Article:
Tie my favorite knot (grapevine), then another through a spoke in each wheel. Center of balance is below the top of the wheels so bike rests gently against the wall. Just about exactly what I imagined, so better than I expected.


So double triple quadruple thanks to my wife for being so patient and understanding of my mania!

Only sad thing is that I can no longer give those fine brake levers a squeeze when I’m thinking.

The other thing that rankles… the rear wheels spoke pattern is off by one so the presta stem comes out at a set of crossing spokes. If one over it’d be out the parallel spokes (more room when applying pump head.) I’m not crazy enough to rebuild that perfectly good wheel. Maybe its a feature, like the greeks were superstitious that all art had to have a flaw, otherwise you’d offend the gods?

PS: In case you’re some sort of ti-stem geek, and ti-curious, that Ibis 150mm titanium stem is really really damn stiff. Like no flex at all. Zip.





Posted in Bicycle, decorating, how to hang a bicycle for display, Manitou SX Carbon, merlin, mountain bike, MRD Crown, shimano, titanium, titanium frame, Uncategorized | Leave a comment

Winter Pain: 2014 Vassago Jabberwocky

d7000_2016_09_10-15_11_44_jpgI’ve been doing these long ride/race things for 5 years now. I’m definitely getting faster, the rides are getting easier. Winter on the trainer helped a bunch to keep fitness for spring. It is cool to see my fitness increasing, my strava segment times improving slowly.

That said my times on Strava are still far far behind my fast friends (who happen to be among the fastest locals.) Is discouraging to give it my all, sprint some segment so hard that I’m nauseous with cramped abs and still find myself 25% slower. There’s just something wrong! What can I do?


175mm X0 crank with direct mount 32 tooth chainring.

The real actionable problem is that my pace on the long races is too slow and that means I can’t make the time cutoffs for the long races I want to do. How to increase my pace?

Well, here’s my issues:

  • Years sitting on my ass not keeping fitness
  • generically fat ‘n heavy, good marbling
  • heavy bones: I’ve got wide shoulders and solid bones, I’m built like a rugby player, not a birdy type cyclist. My natural weight is 185-190. At 175 I look like a skelington.
  • not enough seat time (“no aerobic base”)

Can see that most of this is about weight and strength, and the remainder is aerobic base.


Endless 22 tooth cog on hope hub

Well, I ask my fast friends and what do they say? “Ride a single speed all winter and your legs will become stronger than you’d ever have imagined.” Huh… that’s stupid!

What the hell kind of advice is that? I can obviously emulate a single speed by just… not shifting… how can riding in one gear make my pace faster? Hmm. They’re fast though, and I’m not… so maybe they’re right? Hmm.

So I ignored the advice, did my normal “try hard” training, watched my strava times slowly improve. Thinking of winter training to come.

And then… at the Capitol Forest race I was riding along feeling sorry for myself because I’m still doing the stupid 50 since its doubtful I can make the cutoffs for the two lap 100miler…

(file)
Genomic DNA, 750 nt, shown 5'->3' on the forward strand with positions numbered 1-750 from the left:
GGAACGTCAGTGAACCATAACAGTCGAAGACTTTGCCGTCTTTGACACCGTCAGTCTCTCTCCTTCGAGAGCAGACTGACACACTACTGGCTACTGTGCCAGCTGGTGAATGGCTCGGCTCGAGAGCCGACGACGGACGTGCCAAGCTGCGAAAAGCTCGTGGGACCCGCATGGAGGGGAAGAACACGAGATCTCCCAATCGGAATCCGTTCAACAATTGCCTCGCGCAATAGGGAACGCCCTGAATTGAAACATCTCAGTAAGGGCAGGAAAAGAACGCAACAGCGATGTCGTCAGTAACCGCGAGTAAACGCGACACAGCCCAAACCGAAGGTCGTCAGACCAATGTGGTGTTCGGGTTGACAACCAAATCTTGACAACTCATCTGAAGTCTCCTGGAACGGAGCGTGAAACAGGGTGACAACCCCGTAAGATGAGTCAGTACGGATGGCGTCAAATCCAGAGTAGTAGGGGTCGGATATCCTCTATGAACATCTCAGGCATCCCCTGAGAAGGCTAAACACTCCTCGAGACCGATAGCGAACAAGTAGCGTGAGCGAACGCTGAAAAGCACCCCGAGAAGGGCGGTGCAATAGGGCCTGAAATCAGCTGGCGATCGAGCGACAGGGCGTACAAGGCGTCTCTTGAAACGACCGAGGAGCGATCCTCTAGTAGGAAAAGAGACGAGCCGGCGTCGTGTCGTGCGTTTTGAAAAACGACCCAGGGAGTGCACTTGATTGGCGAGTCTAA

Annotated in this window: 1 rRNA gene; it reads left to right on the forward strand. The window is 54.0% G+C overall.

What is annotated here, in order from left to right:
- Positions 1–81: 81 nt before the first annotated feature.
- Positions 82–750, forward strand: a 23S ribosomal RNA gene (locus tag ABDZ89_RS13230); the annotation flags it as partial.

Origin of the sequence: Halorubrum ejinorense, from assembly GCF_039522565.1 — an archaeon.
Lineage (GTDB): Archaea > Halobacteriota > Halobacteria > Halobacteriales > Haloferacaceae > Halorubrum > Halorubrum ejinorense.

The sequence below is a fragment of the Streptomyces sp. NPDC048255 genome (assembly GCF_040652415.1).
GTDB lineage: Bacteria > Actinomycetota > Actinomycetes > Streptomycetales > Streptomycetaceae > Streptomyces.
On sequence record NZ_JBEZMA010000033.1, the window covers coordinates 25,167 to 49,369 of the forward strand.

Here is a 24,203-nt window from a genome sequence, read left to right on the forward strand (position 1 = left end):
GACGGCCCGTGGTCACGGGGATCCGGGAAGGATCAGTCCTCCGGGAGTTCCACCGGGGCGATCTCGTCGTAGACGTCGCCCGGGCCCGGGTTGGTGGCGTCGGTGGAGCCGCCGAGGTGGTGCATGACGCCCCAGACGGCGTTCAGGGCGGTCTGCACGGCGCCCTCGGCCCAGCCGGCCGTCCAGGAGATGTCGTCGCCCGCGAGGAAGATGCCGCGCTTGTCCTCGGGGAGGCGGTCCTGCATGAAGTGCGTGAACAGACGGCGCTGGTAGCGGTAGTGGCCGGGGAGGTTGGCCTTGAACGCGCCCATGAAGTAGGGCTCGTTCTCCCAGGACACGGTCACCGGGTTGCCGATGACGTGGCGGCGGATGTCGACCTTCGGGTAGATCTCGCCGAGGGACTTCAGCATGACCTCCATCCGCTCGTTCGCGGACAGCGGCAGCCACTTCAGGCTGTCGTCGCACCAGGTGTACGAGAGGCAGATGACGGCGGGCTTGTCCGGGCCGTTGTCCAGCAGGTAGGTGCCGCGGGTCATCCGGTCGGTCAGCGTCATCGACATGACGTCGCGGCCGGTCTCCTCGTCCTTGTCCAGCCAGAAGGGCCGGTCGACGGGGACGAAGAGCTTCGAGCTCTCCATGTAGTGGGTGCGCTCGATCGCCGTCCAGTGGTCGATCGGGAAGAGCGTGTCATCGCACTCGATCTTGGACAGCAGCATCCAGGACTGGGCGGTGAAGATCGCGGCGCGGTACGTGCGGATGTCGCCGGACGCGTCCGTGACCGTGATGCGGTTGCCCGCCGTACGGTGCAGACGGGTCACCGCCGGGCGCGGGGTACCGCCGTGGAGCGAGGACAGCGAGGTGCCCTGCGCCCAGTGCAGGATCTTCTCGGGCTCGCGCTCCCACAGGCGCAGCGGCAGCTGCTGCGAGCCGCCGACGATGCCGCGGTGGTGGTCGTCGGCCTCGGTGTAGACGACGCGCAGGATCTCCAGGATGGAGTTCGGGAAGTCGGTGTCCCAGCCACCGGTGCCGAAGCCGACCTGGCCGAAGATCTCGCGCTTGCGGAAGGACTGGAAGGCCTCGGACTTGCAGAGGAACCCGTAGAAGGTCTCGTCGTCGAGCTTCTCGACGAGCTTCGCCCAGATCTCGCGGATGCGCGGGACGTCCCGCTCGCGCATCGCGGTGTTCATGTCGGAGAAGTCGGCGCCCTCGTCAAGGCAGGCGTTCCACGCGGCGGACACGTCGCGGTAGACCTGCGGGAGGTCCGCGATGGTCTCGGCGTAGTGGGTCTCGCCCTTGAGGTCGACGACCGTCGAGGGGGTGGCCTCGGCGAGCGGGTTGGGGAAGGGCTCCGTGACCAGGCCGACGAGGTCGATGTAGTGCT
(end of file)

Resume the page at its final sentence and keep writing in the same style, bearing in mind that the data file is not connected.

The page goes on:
I was PASSED by Ben Shaklee on his second lap. Now back in 2012 the 50 took me 8:30 I was passed by many fast 100 mile racers. They start at 6:30am, the 50s start at 8:30, with their two hour lead and 9 hour finish time I am passed 60-90 minutes before I finish.

Last year I finished the 50 in ~6:30 and was drinking a beer when the first 100 miler finished. So to be lapped by a 100 miler this year was pretty awesome as I finished even faster in ~6:10.

Not only did he pass me, he broke the course record by 45 minutes and with second place more than 50 minutes behind. Just stupid fast… and… he was on a FULL RIGID SINGLESPEED. Ti frame, carbon fork, he zoomed by at impossible speed and he looked like a skier as is cornered away into the trees.

Ok. I wanna be fast. Ben Shaklee is fast. Ben Shaklee rides a singlespeed. My fast friends agree. Ok. Well then I’ll get one! I talk with the fast friends, you gunna take our advice? “Um… yeah… but what gears should I ride on Grand Ridge?” “Grand Ridge… hmm… you should start with a 32:22.” Jesus! I normally ride the steep parts of grand ridge on a 26″ in a 22:28 which is ~1.5m per stroke. A 29er with 32:22 is 3m per stroke, about double the ratio I normally ride. Is it even possible to climb Grand Ridge in that ratio? Fast guy reiterates: “yeah… buy a cheap single speed with a 32:22, ride it all winter and you’ll be faster, your legs will be a lot stronger.”


Chromag Ranger Stem, Acute bars. Very stiff!

I’m thinking of converting a 26er to single speed but that means either converting my princess (the merlin on the wall), or converting the kona that lives on the trainer, and then I’d have no trainer bike… and besides, neither of those has disk brakes. Clearly the solution is to just get a new bike.


Chromag Dolomite Seatpost and Seat

Heading to San Juans s few days later I check pinkbike for singlespeeds. There’s one just across the border in Canadia. Bike isn’t a piece of shit and price seems reasonable, owner awesomely agrees to meet me near the border, the deal is done.

Presenting my 2014 Vassago Jabberwocky. It has several innovations that I’ve been itchin to try:

  • Singlespeed (duh)